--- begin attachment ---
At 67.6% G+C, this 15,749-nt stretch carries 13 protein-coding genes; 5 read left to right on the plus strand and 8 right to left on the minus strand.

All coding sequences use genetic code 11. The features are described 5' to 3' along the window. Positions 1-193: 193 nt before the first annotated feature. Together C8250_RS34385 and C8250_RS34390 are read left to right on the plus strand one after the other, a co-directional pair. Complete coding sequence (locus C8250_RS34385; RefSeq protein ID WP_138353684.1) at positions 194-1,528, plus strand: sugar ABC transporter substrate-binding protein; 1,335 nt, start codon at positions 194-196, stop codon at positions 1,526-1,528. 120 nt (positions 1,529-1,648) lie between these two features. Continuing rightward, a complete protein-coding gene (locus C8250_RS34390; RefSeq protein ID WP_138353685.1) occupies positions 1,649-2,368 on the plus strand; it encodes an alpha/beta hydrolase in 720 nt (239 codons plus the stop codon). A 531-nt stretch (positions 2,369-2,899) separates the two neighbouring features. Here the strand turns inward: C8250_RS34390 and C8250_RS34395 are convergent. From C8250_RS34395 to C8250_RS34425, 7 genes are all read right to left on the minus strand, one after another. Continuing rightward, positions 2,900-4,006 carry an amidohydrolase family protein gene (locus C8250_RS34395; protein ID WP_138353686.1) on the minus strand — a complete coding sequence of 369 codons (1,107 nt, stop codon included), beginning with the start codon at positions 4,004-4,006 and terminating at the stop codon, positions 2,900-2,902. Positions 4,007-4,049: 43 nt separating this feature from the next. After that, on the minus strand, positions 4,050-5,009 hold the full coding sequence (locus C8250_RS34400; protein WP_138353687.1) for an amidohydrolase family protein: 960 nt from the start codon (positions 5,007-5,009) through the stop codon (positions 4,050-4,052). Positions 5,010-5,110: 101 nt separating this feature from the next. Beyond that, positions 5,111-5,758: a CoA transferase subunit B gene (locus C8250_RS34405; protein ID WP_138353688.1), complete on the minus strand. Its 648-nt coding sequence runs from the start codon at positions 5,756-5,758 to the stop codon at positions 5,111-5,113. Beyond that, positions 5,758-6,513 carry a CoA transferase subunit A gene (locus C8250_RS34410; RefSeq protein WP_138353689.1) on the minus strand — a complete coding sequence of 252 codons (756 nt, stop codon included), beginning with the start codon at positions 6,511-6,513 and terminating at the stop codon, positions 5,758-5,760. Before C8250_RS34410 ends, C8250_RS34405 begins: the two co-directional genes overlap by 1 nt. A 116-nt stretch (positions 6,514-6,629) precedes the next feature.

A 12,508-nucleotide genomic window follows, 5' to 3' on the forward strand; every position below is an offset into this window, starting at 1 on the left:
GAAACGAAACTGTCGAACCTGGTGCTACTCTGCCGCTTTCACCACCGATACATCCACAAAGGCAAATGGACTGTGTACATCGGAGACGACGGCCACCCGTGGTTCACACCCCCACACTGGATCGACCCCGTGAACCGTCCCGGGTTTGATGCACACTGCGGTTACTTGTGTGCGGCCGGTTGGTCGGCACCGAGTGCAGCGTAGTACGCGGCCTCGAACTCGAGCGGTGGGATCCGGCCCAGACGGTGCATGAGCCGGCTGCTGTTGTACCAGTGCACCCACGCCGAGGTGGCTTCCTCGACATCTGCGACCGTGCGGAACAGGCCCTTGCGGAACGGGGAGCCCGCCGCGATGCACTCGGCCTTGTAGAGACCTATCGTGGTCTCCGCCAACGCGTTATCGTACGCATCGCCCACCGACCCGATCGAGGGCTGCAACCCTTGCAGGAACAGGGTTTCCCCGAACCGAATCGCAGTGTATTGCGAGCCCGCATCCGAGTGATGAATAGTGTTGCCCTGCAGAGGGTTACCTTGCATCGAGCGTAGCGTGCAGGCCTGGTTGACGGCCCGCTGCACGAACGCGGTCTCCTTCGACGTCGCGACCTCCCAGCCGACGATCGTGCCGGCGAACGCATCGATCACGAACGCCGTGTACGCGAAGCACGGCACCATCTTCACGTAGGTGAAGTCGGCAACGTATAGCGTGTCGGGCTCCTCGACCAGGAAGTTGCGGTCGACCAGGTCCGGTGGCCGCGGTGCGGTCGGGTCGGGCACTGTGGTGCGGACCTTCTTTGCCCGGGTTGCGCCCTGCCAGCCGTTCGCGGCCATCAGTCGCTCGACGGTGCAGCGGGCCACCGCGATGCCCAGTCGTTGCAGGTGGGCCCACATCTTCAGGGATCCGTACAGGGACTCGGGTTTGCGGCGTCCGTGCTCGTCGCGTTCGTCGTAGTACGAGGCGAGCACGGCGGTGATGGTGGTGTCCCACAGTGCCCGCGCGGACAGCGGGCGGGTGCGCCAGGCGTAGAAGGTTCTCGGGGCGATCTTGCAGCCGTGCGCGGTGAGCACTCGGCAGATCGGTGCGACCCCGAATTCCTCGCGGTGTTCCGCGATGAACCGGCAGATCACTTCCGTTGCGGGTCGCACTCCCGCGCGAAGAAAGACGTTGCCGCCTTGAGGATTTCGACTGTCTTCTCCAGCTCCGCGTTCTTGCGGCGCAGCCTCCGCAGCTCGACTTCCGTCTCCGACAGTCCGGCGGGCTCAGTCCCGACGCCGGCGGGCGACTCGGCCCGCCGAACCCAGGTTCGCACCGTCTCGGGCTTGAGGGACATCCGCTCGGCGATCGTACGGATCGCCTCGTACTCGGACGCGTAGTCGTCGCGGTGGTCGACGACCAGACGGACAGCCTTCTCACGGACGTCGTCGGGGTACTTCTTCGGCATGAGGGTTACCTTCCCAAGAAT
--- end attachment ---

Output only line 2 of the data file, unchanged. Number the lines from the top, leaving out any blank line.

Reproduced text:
All coding sequences use genetic code 11. The features are described 5' to 3' along the window. Positions 1-193: 193 nt before the first annotated feature. Together C8250_RS34385 and C8250_RS34390 are read left to right on the plus strand one after the other, a co-directional pair. Complete coding sequence (locus C8250_RS34385; RefSeq protein ID WP_138353684.1) at positions 194-1,528, plus strand: sugar ABC transporter substrate-binding protein; 1,335 nt, start codon at positions 194-196, stop codon at positions 1,526-1,528. 120 nt (positions 1,529-1,648) lie between these two features. Continuing rightward, a complete protein-coding gene (locus C8250_RS34390; RefSeq protein ID WP_138353685.1) occupies positions 1,649-2,368 on the plus strand; it encodes an alpha/beta hydrolase in 720 nt (239 codons plus the stop codon). A 531-nt stretch (positions 2,369-2,899) separates the two neighbouring features. Here the strand turns inward: C8250_RS34390 and C8250_RS34395 are convergent. From C8250_RS34395 to C8250_RS34425, 7 genes are all read right to left on the minus strand, one after another. Continuing rightward, positions 2,900-4,006 carry an amidohydrolase family protein gene (locus C8250_RS34395; protein ID WP_138353686.1) on the minus strand — a complete coding sequence of 369 codons (1,107 nt, stop codon included), beginning with the start codon at positions 4,004-4,006 and terminating at the stop codon, positions 2,900-2,902. Positions 4,007-4,049: 43 nt separating this feature from the next. After that, on the minus strand, positions 4,050-5,009 hold the full coding sequence (locus C8250_RS34400; protein WP_138353687.1) for an amidohydrolase family protein: 960 nt from the start codon (positions 5,007-5,009) through the stop codon (positions 4,050-4,052). Positions 5,010-5,110: 101 nt separating this feature from the next. Beyond that, positions 5,111-5,758: a CoA transferase subunit B gene (locus C8250_RS34405; protein ID WP_138353688.1), complete on the minus strand. Its 648-nt coding sequence runs from the start codon at positions 5,756-5,758 to the stop codon at positions 5,111-5,113. Beyond that, positions 5,758-6,513 carry a CoA transferase subunit A gene (locus C8250_RS34410; RefSeq protein WP_138353689.1) on the minus strand — a complete coding sequence of 252 codons (756 nt, stop codon included), beginning with the start codon at positions 6,511-6,513 and terminating at the stop codon, positions 5,758-5,760. Before C8250_RS34410 ends, C8250_RS34405 begins: the two co-directional genes overlap by 1 nt. A 116-nt stretch (positions 6,514-6,629) precedes the next feature.